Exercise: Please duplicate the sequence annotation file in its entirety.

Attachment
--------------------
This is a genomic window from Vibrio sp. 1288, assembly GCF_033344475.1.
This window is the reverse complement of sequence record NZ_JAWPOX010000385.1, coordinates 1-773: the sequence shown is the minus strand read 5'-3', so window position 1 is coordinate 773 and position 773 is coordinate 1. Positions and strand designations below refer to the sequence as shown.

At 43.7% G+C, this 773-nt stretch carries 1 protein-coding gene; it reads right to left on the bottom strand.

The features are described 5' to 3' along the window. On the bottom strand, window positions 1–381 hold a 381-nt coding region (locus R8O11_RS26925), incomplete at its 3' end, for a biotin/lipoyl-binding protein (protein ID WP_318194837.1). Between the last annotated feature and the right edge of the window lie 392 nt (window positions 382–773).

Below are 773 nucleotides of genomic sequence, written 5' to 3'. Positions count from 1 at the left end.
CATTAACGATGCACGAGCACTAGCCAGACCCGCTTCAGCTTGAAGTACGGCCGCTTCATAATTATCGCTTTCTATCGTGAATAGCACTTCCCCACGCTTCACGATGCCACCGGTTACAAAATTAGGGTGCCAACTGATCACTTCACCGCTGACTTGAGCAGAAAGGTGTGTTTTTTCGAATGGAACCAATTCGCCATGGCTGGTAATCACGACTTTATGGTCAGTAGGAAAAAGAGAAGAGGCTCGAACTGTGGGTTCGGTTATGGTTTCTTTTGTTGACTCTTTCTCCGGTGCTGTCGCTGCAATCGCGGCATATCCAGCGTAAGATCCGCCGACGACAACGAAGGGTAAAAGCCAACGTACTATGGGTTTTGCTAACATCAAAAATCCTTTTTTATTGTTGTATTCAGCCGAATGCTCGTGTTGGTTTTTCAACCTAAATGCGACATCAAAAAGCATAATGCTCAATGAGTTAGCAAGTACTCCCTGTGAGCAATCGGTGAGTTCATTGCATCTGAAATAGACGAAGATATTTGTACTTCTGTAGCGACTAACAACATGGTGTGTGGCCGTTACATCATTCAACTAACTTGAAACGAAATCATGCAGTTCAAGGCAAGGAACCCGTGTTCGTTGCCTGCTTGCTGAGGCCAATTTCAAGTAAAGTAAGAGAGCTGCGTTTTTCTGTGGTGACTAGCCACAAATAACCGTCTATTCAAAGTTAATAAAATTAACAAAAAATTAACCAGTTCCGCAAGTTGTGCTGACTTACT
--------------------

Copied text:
This is a genomic window from Vibrio sp. 1288, assembly GCF_033344475.1.
This window is the reverse complement of sequence record NZ_JAWPOX010000385.1, coordinates 1-773: the sequence shown is the minus strand read 5'-3', so window position 1 is coordinate 773 and position 773 is coordinate 1. Positions and strand designations below refer to the sequence as shown.

At 43.7% G+C, this 773-nt stretch carries 1 protein-coding gene; it reads right to left on the bottom strand.

The features are described 5' to 3' along the window. On the bottom strand, window positions 1–381 hold a 381-nt coding region (locus R8O11_RS26925), incomplete at its 3' end, for a biotin/lipoyl-binding protein (protein ID WP_318194837.1). Between the last annotated feature and the right edge of the window lie 392 nt (window positions 382–773).

Below are 773 nucleotides of genomic sequence, written 5' to 3'. Positions count from 1 at the left end.
CATTAACGATGCACGAGCACTAGCCAGACCCGCTTCAGCTTGAAGTACGGCCGCTTCATAATTATCGCTTTCTATCGTGAATAGCACTTCCCCACGCTTCACGATGCCACCGGTTACAAAATTAGGGTGCCAACTGATCACTTCACCGCTGACTTGAGCAGAAAGGTGTGTTTTTTCGAATGGAACCAATTCGCCATGGCTGGTAATCACGACTTTATGGTCAGTAGGAAAAAGAGAAGAGGCTCGAACTGTGGGTTCGGTTATGGTTTCTTTTGTTGACTCTTTCTCCGGTGCTGTCGCTGCAATCGCGGCATATCCAGCGTAAGATCCGCCGACGACAACGAAGGGTAAAAGCCAACGTACTATGGGTTTTGCTAACATCAAAAATCCTTTTTTATTGTTGTATTCAGCCGAATGCTCGTGTTGGTTTTTCAACCTAAATGCGACATCAAAAAGCATAATGCTCAATGAGTTAGCAAGTACTCCCTGTGAGCAATCGGTGAGTTCATTGCATCTGAAATAGACGAAGATATTTGTACTTCTGTAGCGACTAACAACATGGTGTGTGGCCGTTACATCATTCAACTAACTTGAAACGAAATCATGCAGTTCAAGGCAAGGAACCCGTGTTCGTTGCCTGCTTGCTGAGGCCAATTTCAAGTAAAGTAAGAGAGCTGCGTTTTTCTGTGGTGACTAGCCACAAATAACCGTCTATTCAAAGTTAATAAAATTAACAAAAAATTAACCAGTTCCGCAAGTTGTGCTGACTTACT